Thursday, 23 July 2009

Projecting unto others

Timothy Burke revises and extends the argument over PowerPoint in the classroom today (a theme also of previous interest at Signifying Nothing). Echoing Frequent Commenter Scott’s observations in the comments yesterday, Burke writes:

Many of the criticisms directed at information technology in the classroom get hung up on a misattribution issue. Eric Rauchway makes this point very effectively: the problem with bad PowerPoint presentations is often not the software, but the presenter.

The professors who get up and drone their way through slides would get up and drone their way through written notes if you took away the technology. There’s some truth to the point raised by Kid Bitzer in the comments to the Rauchway thread, that PowerPoint exacerbates or aggravates some of the underlying issues that a mediocre or poor lecturer carries into the classroom. Still, dealing with the technology is just a case of treating a symptom, not the disease.

My concerns with this line of argument are twofold: first, while “bad lecturers will be bad lecturers” may be true in relative terms, I think a bad lecturer using PowerPoint will be a worse lecturer—in the sense of perhaps inadvertently getting the students to stumble across the point of the material—than a bad lecturer sans PowerPoint, for the simple reason that PowerPoint’s default passive presentation mode reinforces bad lecture habits. I don’t think I’m a “bad” lecturer*, and I know I am less effective with passive projection than I am without; I almost don’t dare imagine how it would affect some of the more horrific lecturers I’ve had the dubious pleasure of sitting in the room with.

Second, and I think this may partially be explained by differences in student populations served, I think passive presentation tech—and perhaps any presentation technology—reinforces bad student habits by promoting verbatim transcription of slides at the expense of active listening and taking notes of points emphasized by the instructor. I suspect the student population that Burke serves at Swarthmore is far more adept at information consumption than the one I face here and thus able to learn something from a lecture accompanied by a pre-organized screen full of words. I’d imagine the student without that background benefits more taking notes of a slide-free lecture since they have to process the lecture in real-time to separate the wheat from the chaff, rather than what I suspect goes on in PowerPoint world: assuming the “wheat” is what’s on the slide and the “chaff” is what the instructor is saying.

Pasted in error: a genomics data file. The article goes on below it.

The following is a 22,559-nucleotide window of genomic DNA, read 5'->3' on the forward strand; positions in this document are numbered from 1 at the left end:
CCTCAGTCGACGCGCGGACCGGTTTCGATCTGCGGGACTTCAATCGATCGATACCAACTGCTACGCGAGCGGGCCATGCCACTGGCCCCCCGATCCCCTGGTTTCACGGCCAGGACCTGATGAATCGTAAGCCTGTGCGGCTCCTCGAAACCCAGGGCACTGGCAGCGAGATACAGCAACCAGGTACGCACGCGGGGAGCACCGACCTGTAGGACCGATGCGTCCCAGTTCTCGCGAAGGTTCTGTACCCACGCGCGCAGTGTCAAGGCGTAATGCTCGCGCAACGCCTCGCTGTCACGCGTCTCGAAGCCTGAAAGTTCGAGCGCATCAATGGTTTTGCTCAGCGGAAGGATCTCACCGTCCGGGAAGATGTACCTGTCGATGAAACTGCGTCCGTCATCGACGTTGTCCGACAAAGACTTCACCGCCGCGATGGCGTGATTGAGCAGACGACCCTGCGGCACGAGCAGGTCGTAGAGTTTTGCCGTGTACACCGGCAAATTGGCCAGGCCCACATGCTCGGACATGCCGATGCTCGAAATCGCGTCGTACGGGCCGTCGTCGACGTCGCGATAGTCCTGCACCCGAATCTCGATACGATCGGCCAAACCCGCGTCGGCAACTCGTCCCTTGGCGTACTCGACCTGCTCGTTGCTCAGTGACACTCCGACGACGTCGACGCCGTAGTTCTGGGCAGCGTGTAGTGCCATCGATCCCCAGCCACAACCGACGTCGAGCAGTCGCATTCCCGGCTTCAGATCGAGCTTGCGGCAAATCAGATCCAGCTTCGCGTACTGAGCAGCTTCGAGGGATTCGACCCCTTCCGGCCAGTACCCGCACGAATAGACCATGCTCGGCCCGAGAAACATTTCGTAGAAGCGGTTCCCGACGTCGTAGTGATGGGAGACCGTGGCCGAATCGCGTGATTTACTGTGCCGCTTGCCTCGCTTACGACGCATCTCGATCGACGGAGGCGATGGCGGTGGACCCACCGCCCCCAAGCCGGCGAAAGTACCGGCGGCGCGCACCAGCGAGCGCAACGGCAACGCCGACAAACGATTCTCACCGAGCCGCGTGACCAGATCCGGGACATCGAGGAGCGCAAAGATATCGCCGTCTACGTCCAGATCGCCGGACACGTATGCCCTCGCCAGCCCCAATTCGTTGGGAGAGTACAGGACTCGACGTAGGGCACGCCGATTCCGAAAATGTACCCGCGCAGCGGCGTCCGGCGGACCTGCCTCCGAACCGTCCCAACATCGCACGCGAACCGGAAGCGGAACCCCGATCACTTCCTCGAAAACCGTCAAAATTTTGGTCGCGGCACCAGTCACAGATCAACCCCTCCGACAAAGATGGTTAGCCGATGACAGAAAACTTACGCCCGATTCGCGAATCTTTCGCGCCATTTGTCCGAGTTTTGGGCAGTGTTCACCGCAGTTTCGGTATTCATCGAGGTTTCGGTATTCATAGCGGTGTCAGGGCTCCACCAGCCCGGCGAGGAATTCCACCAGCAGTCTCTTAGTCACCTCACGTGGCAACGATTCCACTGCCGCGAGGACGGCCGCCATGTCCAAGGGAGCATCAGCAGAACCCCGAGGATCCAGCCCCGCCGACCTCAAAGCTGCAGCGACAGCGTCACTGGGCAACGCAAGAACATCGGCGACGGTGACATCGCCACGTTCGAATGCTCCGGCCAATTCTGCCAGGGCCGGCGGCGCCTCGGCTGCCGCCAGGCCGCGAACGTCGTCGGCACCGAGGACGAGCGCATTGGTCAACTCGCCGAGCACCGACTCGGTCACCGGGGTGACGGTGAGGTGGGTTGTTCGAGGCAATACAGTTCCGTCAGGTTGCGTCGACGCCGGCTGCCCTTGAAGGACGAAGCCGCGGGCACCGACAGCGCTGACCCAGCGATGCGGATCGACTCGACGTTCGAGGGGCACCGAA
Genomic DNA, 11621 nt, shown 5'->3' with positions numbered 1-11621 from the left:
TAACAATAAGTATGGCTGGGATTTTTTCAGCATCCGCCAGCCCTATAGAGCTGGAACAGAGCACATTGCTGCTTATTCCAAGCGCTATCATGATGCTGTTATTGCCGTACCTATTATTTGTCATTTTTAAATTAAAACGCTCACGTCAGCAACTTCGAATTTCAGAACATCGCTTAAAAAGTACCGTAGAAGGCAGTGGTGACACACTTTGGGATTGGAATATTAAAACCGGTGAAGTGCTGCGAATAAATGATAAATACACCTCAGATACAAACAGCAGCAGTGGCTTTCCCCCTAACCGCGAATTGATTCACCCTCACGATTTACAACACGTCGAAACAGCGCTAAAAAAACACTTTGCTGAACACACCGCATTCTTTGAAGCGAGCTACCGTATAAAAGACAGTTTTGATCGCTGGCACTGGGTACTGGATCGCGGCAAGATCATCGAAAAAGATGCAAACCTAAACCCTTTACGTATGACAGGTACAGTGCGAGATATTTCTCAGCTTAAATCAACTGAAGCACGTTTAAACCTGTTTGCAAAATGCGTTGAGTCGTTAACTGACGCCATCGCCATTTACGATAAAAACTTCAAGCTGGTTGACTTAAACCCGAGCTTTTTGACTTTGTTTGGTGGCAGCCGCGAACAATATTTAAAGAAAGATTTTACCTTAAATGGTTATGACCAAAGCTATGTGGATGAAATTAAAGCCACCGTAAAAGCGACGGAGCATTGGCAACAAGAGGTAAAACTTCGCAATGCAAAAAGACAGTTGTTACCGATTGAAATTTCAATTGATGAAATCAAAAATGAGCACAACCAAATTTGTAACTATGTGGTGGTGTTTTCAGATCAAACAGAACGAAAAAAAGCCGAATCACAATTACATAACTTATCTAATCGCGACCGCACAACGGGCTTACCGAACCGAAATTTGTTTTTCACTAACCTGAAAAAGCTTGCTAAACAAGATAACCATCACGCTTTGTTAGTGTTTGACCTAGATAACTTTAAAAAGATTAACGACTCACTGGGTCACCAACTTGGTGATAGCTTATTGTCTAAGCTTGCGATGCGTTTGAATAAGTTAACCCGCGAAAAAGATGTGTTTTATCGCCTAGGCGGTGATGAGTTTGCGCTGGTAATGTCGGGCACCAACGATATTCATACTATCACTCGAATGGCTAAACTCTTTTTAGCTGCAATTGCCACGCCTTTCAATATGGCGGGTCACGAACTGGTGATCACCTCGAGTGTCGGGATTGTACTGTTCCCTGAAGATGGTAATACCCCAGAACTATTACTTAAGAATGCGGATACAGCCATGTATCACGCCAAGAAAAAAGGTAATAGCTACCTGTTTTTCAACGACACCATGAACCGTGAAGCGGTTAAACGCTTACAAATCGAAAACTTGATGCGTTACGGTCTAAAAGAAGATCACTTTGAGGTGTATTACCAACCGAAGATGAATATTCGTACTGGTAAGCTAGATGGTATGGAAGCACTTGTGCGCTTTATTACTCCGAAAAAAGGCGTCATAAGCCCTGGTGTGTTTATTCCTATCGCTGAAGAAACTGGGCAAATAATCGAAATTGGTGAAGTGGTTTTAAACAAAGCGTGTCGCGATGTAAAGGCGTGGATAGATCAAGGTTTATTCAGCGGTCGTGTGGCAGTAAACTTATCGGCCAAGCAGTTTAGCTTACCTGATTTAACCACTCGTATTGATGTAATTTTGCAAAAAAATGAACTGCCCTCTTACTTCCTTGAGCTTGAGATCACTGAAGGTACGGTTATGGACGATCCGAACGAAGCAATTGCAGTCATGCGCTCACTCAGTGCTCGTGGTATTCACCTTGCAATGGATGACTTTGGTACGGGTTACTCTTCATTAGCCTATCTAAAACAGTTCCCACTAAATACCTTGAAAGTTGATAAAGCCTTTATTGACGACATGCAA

* I freely concede I have a distracting mannerism (not looking people in the eye when talking, probably picked up in lecture because most of my early classes teaching were in large auditoria) in the classroom that bothers some students, but I don’t read slides or notes verbatim—usually I work from a self-prepared outline.

1 comment:

Any views expressed in these comments are solely those of their authors; they do not reflect the views of the authors of Signifying Nothing, unless attributed to one of us.

I tend to get frustrated by such debates because I have never read any that discuss what is actually on the PPT slides, and how many there are. Power Point is a tool, which can be wielded effectively or ineffectively, no matter the skills of the lecturer. I even think a poor lecturer could use them well by highlighting key points that might otherwise get lost in a wandering lecture. A good lecturer might also use them poorly by clicking every 45 seconds before anything sinks in.

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